When it comes to the company's dividend HCP is proud of its 29 consecutive year track record of dividend increases and the fact that it is the only REIT in the S&P 500 Dividend Aristocrat Index. To make it into this index requires 25 consecutive years of dividend growth. In addition to its consistent growth, the company emphasizes a decreasing FFO/share payout. Since 2002 the company has lowered its payout ratio from 100% to 73% while growing its dividend by a CAGR of 2.76%.
Catalysts For Growth:
According to the March 2014 investor presentation HCP is riding one of the greatest waves in demographic history. The aging of the baby boomer generation will see the proportion of the US over the age of 65 grow from 10% to 23% from 2010 through 2050. This represents a growth in senior citizens from 45 million to 90 million which includes nearly 10 million additional persons above the age of 85. These are prime candidates for senior assisted living facilities that HCP specializes in. The demographic trend is sure to keep the company's senior assisted living comps growing at its traditional 4.1% rate for decades to come.
Despite the decent track record of growth at HCP over the last decade there are some risks to investing in this medical REIT.
James Flaherty served as Chairman and CEO of HCP for the last ten years. He deserves credit for most of the company's achievements including its 10 year 8.83% CAGR total return (which includes dividend reinvestment). However, this has underperformed the market's 9.15% CAGR which rises to 9.33% with dividend reinvestment. In addition, it underperformed industry peers such as Healthcare REIT (NYSE:HCN) 10.72% CAGR, Ventas (NYSE:VTR) 13.9% and Omega Healthcare Investors (NYSE:OHI) 19.8%. It did manage to slightly outperform Senior Housing Properties Trust (NYSE:SNH) by 0.1% CAGR.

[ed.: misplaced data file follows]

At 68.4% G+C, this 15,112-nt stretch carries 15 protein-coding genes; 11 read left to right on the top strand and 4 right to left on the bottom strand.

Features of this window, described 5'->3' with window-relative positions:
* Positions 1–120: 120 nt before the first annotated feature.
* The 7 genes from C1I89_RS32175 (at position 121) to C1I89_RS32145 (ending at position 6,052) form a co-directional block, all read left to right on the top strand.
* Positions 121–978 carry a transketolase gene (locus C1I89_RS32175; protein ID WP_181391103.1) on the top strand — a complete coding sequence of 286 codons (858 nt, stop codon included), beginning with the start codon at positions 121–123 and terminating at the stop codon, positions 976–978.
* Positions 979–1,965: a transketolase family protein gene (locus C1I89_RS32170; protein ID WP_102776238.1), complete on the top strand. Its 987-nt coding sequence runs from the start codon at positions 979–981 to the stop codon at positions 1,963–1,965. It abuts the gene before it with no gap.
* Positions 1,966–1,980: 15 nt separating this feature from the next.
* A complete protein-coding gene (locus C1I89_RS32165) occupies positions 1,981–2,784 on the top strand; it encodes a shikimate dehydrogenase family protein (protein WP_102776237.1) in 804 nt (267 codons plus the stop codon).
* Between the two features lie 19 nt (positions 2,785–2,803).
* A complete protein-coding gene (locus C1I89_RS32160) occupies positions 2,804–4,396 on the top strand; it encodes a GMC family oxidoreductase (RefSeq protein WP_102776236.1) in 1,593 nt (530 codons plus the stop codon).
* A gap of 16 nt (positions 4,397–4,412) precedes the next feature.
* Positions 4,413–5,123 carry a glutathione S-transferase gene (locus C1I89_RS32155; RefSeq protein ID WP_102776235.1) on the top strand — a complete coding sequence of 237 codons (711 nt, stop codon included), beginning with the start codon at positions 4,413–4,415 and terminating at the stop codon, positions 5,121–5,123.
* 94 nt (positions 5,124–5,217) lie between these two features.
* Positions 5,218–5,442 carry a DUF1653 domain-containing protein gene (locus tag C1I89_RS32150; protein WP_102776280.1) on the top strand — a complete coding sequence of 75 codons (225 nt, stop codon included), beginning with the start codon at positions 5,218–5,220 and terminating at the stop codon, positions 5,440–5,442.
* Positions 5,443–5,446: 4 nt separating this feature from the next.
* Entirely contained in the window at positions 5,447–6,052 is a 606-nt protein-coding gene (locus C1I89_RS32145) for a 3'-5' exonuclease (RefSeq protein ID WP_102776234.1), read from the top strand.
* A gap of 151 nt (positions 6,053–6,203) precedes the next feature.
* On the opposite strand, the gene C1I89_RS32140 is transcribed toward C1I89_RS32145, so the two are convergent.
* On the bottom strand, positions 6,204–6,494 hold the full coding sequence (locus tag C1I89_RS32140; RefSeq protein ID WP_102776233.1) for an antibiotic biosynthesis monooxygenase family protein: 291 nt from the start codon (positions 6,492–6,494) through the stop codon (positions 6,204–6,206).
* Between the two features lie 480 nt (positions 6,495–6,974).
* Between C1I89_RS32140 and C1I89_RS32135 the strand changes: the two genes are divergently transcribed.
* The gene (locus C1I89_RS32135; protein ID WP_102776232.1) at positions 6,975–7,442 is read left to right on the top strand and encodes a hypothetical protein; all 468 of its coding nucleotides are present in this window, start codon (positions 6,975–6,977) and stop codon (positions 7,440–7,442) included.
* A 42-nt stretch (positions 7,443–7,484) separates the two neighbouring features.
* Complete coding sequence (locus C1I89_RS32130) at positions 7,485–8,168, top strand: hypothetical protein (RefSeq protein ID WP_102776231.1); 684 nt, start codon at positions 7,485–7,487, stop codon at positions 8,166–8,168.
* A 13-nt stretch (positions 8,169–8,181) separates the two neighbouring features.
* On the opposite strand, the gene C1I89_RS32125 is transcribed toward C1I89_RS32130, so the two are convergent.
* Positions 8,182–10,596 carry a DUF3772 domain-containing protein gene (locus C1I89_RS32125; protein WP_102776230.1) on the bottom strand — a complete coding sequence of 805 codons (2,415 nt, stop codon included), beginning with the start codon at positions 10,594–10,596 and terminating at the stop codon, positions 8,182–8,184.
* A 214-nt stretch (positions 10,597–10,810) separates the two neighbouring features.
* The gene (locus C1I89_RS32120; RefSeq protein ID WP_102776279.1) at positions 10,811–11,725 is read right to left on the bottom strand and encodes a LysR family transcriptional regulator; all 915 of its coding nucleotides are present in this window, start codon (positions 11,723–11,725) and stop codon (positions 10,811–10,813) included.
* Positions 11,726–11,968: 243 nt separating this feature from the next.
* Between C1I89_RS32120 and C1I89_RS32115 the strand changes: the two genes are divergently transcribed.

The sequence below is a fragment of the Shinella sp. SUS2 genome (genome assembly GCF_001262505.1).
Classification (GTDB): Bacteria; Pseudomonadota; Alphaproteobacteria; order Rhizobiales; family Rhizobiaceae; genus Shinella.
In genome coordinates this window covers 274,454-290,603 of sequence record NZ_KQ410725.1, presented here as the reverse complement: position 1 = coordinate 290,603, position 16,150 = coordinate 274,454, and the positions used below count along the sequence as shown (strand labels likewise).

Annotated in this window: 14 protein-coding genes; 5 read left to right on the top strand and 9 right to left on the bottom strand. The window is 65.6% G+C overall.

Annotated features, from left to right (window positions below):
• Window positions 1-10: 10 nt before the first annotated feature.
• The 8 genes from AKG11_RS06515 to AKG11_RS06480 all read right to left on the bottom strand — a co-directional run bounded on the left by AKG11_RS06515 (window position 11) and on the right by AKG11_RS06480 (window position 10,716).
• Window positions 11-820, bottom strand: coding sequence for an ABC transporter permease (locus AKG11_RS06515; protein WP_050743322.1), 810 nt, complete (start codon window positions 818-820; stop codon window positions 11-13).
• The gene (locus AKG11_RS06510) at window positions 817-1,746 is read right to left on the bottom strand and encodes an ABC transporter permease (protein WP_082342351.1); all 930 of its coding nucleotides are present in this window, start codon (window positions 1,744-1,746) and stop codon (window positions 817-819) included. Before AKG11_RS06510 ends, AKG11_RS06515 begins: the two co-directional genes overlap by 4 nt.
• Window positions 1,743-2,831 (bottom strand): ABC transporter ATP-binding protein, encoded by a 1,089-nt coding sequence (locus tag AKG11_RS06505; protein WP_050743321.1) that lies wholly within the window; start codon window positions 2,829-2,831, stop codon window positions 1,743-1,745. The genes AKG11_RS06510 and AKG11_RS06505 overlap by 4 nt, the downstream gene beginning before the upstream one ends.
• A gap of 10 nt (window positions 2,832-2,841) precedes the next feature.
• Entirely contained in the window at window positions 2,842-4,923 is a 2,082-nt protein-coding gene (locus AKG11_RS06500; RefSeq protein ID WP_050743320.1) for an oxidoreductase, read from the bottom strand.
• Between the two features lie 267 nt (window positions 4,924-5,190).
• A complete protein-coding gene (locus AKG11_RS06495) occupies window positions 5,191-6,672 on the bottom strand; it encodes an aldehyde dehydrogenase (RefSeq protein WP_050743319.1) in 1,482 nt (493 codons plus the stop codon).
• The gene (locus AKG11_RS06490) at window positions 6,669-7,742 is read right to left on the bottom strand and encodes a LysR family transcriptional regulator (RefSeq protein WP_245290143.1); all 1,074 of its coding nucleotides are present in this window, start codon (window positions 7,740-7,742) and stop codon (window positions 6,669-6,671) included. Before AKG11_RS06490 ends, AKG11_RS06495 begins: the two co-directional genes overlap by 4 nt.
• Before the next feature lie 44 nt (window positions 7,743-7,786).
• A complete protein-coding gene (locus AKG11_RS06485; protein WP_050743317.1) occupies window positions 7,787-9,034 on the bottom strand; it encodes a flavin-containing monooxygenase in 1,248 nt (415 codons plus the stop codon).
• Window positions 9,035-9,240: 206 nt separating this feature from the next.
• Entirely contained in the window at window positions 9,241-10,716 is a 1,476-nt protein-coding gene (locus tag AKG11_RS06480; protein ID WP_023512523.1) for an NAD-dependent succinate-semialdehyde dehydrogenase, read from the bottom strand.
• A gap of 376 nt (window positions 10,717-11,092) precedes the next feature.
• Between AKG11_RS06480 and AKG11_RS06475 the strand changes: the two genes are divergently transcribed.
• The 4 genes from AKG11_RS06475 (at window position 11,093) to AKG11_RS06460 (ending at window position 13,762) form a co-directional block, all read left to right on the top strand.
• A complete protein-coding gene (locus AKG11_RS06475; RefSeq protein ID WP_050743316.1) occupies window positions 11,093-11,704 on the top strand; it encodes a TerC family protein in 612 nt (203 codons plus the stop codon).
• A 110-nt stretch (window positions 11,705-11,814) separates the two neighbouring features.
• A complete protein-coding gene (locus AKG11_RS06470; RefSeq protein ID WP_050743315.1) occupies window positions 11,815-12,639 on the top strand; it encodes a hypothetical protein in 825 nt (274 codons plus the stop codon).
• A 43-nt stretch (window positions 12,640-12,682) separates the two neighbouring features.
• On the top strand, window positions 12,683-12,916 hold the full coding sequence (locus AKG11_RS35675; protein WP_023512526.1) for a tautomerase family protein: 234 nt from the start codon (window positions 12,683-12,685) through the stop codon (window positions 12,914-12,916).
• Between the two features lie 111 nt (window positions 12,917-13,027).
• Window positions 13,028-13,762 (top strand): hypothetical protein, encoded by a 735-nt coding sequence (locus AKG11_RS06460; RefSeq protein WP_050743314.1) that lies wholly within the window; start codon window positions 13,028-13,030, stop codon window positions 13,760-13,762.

Dividend CAGR (10 year)
Dividend CAGR (5 year)
Dividend Growth 1 year
Projected 10 year CAGR, (without dividend reinvestment)
Avg 5 yr yield
Projected Total Long-Term Return CAGR
Total Returns CAGR (10 year historical)
3 year revenue growth rate
3 year EPS growth rate
The board of HCP has refused to comment on the reasons for Mr. Flaherty's departure other than stating that it had nothing to do with financial or operational performance. The company review website glassdoor.com has 6 reviews from HCP employees and the average rating is 2/5 stars. Apparently many workers at the company felt that: "The culture is cancerous with continuous turnover. There is limited opportunity to contribute and heavy micromanagement." The fact that HCP has had 4 CFOs during Mr. Flaherty's tenure does give credence to the notion that there was something amiss in the offices of HCP. Perhaps an overly political environment - one not conducive to independent operations is what finally forced the board to act and bring on Mr. Flaherty's replacement.